About 1,428 dolphins have been brutally slaughtered in a record catch leaving the coast soaked with blood in the Faroe Islands, a Danish territory located between Iceland and Norway, on Sunday, Sept. 12.

The hunters reportedly used jet-skis and small boats to corral the pod of white-sided dolphins into shallow waters at Skalabotnur beach in Eysturoy, where they were killed with knives. The dolphins' carcasses were then pulled ashore and distributed to locals for consumption, Daily News reported.

According to Bjarni Mikkelsen, a marine biologist from the Faroe Islands, this was the largest number of dolphins ever killed on one day in the Faroe Islands. He said that the previous record was 1,200 in 1940, followed by 900 in 1879, 856 in 1873, and 854 in 1938.

Olavur Sjurdarberg, the chairman of the Faroese Whalers Association, said that the hunters mistakenly thought that the pod was much smaller.

"It was a big mistake," he said. "When the pod was found, they estimated it to be only 200 dolphins."

He said that the hunters realized the true size of the pod only after they started the killing process.

"Somebody should have known better," he said. "Most people are in shock about what happened."

The catch was reportedly approved by the local authorities and no laws were broken in the process. To take part in the killings, hunters must have an official training certificate that qualifies them to kill the marine animals, BBC reported.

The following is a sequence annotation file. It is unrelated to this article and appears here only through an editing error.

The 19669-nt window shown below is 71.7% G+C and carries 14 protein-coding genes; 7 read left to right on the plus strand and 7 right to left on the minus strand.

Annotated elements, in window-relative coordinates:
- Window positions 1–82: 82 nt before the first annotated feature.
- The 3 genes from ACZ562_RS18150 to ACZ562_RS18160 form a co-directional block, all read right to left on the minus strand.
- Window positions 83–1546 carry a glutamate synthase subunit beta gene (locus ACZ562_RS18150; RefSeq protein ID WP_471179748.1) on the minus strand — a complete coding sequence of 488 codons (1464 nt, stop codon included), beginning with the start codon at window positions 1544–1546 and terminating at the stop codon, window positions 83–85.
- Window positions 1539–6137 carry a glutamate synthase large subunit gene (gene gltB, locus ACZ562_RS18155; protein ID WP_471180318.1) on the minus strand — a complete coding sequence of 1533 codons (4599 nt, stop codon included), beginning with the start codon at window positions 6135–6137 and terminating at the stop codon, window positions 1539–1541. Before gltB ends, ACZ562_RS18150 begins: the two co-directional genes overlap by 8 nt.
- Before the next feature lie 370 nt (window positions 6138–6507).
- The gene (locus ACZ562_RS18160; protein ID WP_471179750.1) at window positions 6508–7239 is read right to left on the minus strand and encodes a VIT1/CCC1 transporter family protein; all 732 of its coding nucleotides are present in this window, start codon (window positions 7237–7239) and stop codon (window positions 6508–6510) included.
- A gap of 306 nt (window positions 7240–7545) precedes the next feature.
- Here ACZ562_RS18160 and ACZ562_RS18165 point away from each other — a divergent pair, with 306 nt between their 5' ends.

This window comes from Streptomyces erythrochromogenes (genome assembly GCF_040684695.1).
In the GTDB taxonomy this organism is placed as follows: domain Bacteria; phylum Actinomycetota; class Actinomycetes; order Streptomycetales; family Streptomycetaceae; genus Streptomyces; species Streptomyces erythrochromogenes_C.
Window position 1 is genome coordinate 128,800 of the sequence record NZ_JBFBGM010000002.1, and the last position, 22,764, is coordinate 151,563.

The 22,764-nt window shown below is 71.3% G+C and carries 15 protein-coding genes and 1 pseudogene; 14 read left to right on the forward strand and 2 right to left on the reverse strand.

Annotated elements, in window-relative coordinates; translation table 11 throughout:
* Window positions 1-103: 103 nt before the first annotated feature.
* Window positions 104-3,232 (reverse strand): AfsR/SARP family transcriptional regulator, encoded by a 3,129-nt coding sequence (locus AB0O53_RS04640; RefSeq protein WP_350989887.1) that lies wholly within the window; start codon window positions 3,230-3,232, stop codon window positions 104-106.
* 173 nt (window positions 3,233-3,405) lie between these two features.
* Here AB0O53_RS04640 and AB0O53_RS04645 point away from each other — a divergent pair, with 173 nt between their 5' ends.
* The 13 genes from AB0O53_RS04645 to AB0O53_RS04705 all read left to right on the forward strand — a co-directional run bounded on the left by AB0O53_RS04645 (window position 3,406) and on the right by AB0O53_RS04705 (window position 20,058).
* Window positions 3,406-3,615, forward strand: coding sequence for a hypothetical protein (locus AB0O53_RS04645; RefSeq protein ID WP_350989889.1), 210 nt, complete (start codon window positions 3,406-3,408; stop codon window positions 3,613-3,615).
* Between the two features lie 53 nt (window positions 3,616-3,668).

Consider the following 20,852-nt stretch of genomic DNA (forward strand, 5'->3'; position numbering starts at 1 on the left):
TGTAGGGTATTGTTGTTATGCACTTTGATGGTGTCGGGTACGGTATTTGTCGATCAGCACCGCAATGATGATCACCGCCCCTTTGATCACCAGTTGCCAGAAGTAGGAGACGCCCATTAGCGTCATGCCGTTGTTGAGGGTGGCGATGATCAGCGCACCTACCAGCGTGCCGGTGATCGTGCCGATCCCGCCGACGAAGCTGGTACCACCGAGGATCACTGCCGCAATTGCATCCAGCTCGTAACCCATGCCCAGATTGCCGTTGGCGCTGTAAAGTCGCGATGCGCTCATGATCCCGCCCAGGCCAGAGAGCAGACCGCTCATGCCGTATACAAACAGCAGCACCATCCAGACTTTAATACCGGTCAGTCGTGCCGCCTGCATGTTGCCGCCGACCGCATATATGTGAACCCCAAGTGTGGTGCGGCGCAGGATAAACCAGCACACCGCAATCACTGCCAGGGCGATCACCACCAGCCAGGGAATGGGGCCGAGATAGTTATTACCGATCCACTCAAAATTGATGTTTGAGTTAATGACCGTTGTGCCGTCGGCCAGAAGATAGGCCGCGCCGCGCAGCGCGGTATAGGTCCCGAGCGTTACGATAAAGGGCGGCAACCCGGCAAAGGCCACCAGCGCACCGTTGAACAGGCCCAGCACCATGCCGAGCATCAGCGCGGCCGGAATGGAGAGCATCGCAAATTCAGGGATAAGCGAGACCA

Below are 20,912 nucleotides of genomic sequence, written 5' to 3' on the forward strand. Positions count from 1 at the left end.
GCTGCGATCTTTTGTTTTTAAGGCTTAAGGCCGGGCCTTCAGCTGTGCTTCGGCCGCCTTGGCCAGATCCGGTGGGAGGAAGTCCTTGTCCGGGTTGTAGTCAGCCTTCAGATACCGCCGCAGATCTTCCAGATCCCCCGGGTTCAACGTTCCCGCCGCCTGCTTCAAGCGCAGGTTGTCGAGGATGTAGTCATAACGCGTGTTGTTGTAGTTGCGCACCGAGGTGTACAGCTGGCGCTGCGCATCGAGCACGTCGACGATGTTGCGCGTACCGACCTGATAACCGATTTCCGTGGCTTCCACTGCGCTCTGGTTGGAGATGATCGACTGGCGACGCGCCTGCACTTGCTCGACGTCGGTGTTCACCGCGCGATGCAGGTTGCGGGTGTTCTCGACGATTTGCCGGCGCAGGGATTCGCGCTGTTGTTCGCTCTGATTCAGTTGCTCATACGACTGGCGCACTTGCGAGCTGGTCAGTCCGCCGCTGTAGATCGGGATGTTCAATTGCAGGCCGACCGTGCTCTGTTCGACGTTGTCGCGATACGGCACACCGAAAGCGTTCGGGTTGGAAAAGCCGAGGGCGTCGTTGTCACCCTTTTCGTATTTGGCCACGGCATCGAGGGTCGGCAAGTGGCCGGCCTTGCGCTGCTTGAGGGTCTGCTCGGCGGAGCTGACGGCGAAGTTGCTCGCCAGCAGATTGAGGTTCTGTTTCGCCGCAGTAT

The tradition is reportedly known as the grind or Grindadrap in Faroese, which involves the hunting of sea mammals, primarily whales. The citizens of the Faroe Islands have been practicing the tradition for hundreds of years. After the hunt, the yield is freely distributed to the residents.

The incident on Sunday has drawn both local and international outrage.

“It’s an absolute disgrace,” Dominic Dyer, an animal welfare activist said. “And Denmark needs to be held accountable for this... It’s disgusting. It shames the world.”

A public survey conducted after the incident reportedly suggested that most people are opposed to the mass slaughter of dolphins in the Faroe Islands.

"We did a quick poll yesterday asking whether we should continue to kill these dolphins. Just over 50% said no, and just over 30% said yes," Trondur Olsen, a journalist for Faroese public broadcaster Kringvarp Foroya said.

Representation image. Pixabay

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